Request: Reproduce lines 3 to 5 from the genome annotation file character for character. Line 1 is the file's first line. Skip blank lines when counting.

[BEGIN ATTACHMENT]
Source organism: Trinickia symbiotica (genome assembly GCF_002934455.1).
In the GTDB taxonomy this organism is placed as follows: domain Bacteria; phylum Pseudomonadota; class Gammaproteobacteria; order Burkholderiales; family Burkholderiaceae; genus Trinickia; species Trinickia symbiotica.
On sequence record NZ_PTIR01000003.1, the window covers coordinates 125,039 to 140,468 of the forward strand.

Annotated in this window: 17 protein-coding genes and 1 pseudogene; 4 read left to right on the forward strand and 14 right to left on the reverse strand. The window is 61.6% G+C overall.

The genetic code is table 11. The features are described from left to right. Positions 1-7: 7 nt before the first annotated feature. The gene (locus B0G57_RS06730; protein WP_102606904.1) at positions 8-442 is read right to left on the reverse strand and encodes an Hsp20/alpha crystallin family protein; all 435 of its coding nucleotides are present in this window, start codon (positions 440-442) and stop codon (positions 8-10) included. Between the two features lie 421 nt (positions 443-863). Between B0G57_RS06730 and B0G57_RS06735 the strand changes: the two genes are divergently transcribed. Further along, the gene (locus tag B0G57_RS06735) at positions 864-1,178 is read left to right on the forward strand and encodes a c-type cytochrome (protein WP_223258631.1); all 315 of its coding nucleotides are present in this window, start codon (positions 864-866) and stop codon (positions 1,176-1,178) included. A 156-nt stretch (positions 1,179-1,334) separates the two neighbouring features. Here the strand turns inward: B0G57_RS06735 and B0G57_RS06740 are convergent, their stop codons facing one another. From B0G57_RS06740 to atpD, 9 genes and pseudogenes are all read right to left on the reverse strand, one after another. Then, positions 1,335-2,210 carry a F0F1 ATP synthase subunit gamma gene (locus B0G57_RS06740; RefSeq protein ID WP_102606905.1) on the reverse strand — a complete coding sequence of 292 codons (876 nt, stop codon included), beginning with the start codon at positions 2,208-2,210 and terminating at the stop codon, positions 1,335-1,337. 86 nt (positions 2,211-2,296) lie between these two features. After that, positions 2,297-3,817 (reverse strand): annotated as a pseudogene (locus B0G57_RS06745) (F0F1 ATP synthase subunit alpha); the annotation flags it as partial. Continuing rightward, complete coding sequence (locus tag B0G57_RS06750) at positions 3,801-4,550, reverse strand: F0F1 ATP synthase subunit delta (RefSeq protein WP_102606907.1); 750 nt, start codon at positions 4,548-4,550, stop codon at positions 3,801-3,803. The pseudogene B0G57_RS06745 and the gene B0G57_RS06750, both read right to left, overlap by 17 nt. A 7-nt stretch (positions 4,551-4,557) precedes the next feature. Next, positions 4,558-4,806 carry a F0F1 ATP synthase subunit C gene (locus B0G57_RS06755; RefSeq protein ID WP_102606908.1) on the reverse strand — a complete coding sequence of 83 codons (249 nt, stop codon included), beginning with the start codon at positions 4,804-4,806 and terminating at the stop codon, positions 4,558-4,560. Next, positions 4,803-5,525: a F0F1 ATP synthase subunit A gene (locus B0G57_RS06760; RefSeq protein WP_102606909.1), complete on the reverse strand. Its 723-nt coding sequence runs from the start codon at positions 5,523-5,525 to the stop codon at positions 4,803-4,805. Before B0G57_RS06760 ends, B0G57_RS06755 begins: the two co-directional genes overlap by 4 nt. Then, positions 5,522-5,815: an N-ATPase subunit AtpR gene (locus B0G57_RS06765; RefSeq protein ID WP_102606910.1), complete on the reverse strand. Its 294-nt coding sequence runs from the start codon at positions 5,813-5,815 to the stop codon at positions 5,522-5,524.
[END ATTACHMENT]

On sequence record NZ_PTIR01000003.1, the window covers coordinates 125,039 to 140,468 of the forward strand.

Annotated in this window: 17 protein-coding genes and 1 pseudogene; 4 read left to right on the forward strand and 14 right to left on the reverse strand. The window is 61.6% G+C overall.

The genetic code is table 11. The features are described from left to right. Positions 1-7: 7 nt before the first annotated feature. The gene (locus B0G57_RS06730; protein WP_102606904.1) at positions 8-442 is read right to left on the reverse strand and encodes an Hsp20/alpha crystallin family protein; all 435 of its coding nucleotides are present in this window, start codon (positions 440-442) and stop codon (positions 8-10) included. Between the two features lie 421 nt (positions 443-863). Between B0G57_RS06730 and B0G57_RS06735 the strand changes: the two genes are divergently transcribed. Further along, the gene (locus tag B0G57_RS06735) at positions 864-1,178 is read left to right on the forward strand and encodes a c-type cytochrome (protein WP_223258631.1); all 315 of its coding nucleotides are present in this window, start codon (positions 864-866) and stop codon (positions 1,176-1,178) included. A 156-nt stretch (positions 1,179-1,334) separates the two neighbouring features. Here the strand turns inward: B0G57_RS06735 and B0G57_RS06740 are convergent, their stop codons facing one another. From B0G57_RS06740 to atpD, 9 genes and pseudogenes are all read right to left on the reverse strand, one after another. Then, positions 1,335-2,210 carry a F0F1 ATP synthase subunit gamma gene (locus B0G57_RS06740; RefSeq protein ID WP_102606905.1) on the reverse strand — a complete coding sequence of 292 codons (876 nt, stop codon included), beginning with the start codon at positions 2,208-2,210 and terminating at the stop codon, positions 1,335-1,337. 86 nt (positions 2,211-2,296) lie between these two features. After that, positions 2,297-3,817 (reverse strand): annotated as a pseudogene (locus B0G57_RS06745) (F0F1 ATP synthase subunit alpha); the annotation flags it as partial. Continuing rightward, complete coding sequence (locus tag B0G57_RS06750) at positions 3,801-4,550, reverse strand: F0F1 ATP synthase subunit delta (RefSeq protein WP_102606907.1); 750 nt, start codon at positions 4,548-4,550, stop codon at positions 3,801-3,803. The pseudogene B0G57_RS06745 and the gene B0G57_RS06750, both read right to left, overlap by 17 nt. A 7-nt stretch (positions 4,551-4,557) precedes the next feature. Next, positions 4,558-4,806 carry a F0F1 ATP synthase subunit C gene (locus B0G57_RS06755; RefSeq protein ID WP_102606908.1) on the reverse strand — a complete coding sequence of 83 codons (249 nt, stop codon included), beginning with the start codon at positions 4,804-4,806 and terminating at the stop codon, positions 4,558-4,560. Next, positions 4,803-5,525: a F0F1 ATP synthase subunit A gene (locus B0G57_RS06760; RefSeq protein WP_102606909.1), complete on the reverse strand. Its 723-nt coding sequence runs from the start codon at positions 5,523-5,525 to the stop codon at positions 4,803-4,805. Before B0G57_RS06760 ends, B0G57_RS06755 begins: the two co-directional genes overlap by 4 nt. Then, positions 5,522-5,815: an N-ATPase subunit AtpR gene (locus B0G57_RS06765; RefSeq protein ID WP_102606910.1), complete on the reverse strand. Its 294-nt coding sequence runs from the start codon at positions 5,813-5,815 to the stop codon at positions 5,522-5,524.